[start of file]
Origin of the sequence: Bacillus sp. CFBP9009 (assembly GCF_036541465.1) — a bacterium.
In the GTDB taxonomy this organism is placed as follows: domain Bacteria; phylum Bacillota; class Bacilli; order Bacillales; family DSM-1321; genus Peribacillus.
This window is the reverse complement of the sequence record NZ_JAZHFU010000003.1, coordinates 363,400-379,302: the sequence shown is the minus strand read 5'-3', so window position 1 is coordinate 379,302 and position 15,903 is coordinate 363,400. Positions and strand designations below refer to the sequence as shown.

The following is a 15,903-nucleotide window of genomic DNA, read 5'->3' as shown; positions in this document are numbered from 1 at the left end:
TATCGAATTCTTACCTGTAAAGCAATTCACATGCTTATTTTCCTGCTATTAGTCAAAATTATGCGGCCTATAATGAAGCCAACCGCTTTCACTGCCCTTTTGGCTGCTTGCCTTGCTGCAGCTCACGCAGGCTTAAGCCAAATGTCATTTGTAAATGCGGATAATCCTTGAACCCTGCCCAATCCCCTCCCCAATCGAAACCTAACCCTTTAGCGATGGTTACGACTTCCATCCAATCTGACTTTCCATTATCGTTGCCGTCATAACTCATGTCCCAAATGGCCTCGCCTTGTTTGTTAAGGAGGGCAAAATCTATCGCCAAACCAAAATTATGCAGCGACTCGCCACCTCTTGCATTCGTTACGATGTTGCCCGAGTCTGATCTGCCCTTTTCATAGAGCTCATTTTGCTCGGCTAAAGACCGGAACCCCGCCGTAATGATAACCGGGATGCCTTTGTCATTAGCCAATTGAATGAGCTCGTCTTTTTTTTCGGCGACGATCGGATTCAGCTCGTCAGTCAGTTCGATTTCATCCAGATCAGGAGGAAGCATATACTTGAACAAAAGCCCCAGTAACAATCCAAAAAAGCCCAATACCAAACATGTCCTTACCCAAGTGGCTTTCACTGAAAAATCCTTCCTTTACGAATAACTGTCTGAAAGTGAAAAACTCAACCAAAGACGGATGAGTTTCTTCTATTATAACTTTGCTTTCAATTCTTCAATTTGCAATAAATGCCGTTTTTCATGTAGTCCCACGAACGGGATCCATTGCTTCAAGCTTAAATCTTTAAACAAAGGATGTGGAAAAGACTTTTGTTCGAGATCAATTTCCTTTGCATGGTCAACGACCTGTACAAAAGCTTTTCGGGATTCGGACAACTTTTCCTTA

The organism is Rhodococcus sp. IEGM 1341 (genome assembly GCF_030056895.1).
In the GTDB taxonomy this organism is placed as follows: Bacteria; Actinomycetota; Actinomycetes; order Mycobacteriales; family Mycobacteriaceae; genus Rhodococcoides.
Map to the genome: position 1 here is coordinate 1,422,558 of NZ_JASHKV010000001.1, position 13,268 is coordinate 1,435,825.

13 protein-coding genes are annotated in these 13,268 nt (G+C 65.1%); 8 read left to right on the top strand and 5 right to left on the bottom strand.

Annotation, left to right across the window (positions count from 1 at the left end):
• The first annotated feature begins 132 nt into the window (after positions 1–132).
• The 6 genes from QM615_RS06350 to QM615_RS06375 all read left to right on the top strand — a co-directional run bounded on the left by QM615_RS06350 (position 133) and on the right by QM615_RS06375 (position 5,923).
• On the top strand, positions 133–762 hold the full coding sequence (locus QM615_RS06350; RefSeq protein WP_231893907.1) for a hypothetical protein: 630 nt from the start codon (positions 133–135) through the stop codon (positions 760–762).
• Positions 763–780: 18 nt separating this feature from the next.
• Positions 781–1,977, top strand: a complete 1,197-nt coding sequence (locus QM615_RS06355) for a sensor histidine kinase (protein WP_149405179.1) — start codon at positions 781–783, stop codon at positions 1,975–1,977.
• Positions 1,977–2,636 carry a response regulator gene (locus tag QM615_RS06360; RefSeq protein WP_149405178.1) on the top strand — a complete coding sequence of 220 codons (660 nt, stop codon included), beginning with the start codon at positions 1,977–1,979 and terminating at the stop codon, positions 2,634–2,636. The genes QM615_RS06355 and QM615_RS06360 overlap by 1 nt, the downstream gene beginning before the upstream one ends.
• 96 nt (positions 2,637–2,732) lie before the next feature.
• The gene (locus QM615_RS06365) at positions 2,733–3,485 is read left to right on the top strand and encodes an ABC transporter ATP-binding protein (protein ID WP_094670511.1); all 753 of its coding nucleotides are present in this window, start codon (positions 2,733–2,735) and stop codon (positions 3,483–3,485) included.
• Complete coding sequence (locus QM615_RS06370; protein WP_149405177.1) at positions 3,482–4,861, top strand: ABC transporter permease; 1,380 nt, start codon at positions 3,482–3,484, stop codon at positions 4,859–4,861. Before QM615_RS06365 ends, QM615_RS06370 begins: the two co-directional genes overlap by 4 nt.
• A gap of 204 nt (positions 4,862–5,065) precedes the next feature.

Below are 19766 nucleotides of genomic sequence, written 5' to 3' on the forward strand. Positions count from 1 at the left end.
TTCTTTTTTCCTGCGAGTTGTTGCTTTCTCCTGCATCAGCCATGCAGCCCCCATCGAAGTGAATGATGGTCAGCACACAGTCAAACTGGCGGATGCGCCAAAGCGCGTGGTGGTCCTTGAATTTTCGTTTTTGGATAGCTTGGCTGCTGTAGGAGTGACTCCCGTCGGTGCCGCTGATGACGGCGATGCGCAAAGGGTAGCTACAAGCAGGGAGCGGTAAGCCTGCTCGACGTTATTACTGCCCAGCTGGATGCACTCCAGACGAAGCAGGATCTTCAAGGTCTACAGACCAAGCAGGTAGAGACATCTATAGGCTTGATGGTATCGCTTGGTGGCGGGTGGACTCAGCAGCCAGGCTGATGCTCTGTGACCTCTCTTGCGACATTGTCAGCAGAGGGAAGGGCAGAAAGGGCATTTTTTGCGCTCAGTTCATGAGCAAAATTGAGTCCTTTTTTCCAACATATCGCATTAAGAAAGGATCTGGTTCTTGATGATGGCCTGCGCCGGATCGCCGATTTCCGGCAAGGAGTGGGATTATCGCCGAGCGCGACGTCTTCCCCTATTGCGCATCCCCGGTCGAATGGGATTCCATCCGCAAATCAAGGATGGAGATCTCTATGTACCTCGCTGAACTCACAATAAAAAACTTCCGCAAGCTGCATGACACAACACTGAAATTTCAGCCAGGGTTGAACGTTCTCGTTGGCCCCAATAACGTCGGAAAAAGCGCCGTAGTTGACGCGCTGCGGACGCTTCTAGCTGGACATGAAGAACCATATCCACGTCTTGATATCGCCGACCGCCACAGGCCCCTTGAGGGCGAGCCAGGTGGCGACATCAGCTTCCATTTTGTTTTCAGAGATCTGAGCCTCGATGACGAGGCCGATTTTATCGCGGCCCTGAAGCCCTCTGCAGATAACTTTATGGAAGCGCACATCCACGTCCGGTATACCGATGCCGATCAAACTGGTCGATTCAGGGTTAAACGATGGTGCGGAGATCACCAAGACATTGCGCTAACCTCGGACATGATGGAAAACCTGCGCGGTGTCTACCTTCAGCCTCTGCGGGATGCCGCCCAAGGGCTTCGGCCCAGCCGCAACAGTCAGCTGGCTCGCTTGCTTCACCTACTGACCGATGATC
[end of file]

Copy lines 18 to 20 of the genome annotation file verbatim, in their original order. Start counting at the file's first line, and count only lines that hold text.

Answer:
• The gene (locus QM615_RS06365) at positions 2,733–3,485 is read left to right on the top strand and encodes an ABC transporter ATP-binding protein (protein ID WP_094670511.1); all 753 of its coding nucleotides are present in this window, start codon (positions 2,733–2,735) and stop codon (positions 3,483–3,485) included.
• Complete coding sequence (locus QM615_RS06370; protein WP_149405177.1) at positions 3,482–4,861, top strand: ABC transporter permease; 1,380 nt, start codon at positions 3,482–3,484, stop codon at positions 4,859–4,861. Before QM615_RS06365 ends, QM615_RS06370 begins: the two co-directional genes overlap by 4 nt.
• A gap of 204 nt (positions 4,862–5,065) precedes the next feature.